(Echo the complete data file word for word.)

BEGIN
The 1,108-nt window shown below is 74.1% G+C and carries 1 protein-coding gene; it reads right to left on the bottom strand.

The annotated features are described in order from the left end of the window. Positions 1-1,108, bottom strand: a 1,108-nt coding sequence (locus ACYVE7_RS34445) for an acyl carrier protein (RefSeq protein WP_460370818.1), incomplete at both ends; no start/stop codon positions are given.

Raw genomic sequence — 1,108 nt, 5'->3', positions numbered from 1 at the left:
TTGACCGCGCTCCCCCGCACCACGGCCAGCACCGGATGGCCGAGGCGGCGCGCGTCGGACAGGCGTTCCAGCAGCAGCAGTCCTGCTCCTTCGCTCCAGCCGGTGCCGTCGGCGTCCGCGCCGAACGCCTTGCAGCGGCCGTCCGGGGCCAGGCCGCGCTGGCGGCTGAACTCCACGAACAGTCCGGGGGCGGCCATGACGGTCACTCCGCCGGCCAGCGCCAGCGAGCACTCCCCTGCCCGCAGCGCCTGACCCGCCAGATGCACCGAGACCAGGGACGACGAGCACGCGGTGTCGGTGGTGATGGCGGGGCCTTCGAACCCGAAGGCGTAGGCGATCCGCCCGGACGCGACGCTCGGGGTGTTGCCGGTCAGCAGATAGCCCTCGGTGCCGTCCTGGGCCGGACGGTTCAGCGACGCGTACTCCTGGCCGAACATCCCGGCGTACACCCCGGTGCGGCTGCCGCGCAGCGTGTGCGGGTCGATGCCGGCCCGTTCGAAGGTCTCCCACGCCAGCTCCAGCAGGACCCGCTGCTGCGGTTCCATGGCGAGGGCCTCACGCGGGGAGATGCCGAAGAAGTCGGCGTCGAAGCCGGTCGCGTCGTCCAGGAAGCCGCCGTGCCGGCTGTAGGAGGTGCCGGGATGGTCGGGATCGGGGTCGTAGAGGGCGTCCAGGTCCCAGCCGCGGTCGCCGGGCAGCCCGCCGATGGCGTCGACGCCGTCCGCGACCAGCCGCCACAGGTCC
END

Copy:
The 1,108-nt window shown below is 74.1% G+C and carries 1 protein-coding gene; it reads right to left on the bottom strand.

The annotated features are described in order from the left end of the window. Positions 1-1,108, bottom strand: a 1,108-nt coding sequence (locus ACYVE7_RS34445) for an acyl carrier protein (RefSeq protein WP_460370818.1), incomplete at both ends; no start/stop codon positions are given.

Raw genomic sequence — 1,108 nt, 5'->3', positions numbered from 1 at the left:
TTGACCGCGCTCCCCCGCACCACGGCCAGCACCGGATGGCCGAGGCGGCGCGCGTCGGACAGGCGTTCCAGCAGCAGCAGTCCTGCTCCTTCGCTCCAGCCGGTGCCGTCGGCGTCCGCGCCGAACGCCTTGCAGCGGCCGTCCGGGGCCAGGCCGCGCTGGCGGCTGAACTCCACGAACAGTCCGGGGGCGGCCATGACGGTCACTCCGCCGGCCAGCGCCAGCGAGCACTCCCCTGCCCGCAGCGCCTGACCCGCCAGATGCACCGAGACCAGGGACGACGAGCACGCGGTGTCGGTGGTGATGGCGGGGCCTTCGAACCCGAAGGCGTAGGCGATCCGCCCGGACGCGACGCTCGGGGTGTTGCCGGTCAGCAGATAGCCCTCGGTGCCGTCCTGGGCCGGACGGTTCAGCGACGCGTACTCCTGGCCGAACATCCCGGCGTACACCCCGGTGCGGCTGCCGCGCAGCGTGTGCGGGTCGATGCCGGCCCGTTCGAAGGTCTCCCACGCCAGCTCCAGCAGGACCCGCTGCTGCGGTTCCATGGCGAGGGCCTCACGCGGGGAGATGCCGAAGAAGTCGGCGTCGAAGCCGGTCGCGTCGTCCAGGAAGCCGCCGTGCCGGCTGTAGGAGGTGCCGGGATGGTCGGGATCGGGGTCGTAGAGGGCGTCCAGGTCCCAGCCGCGGTCGCCGGGCAGCCCGCCGATGGCGTCGACGCCGTCCGCGACCAGCCGCCACAGGTCC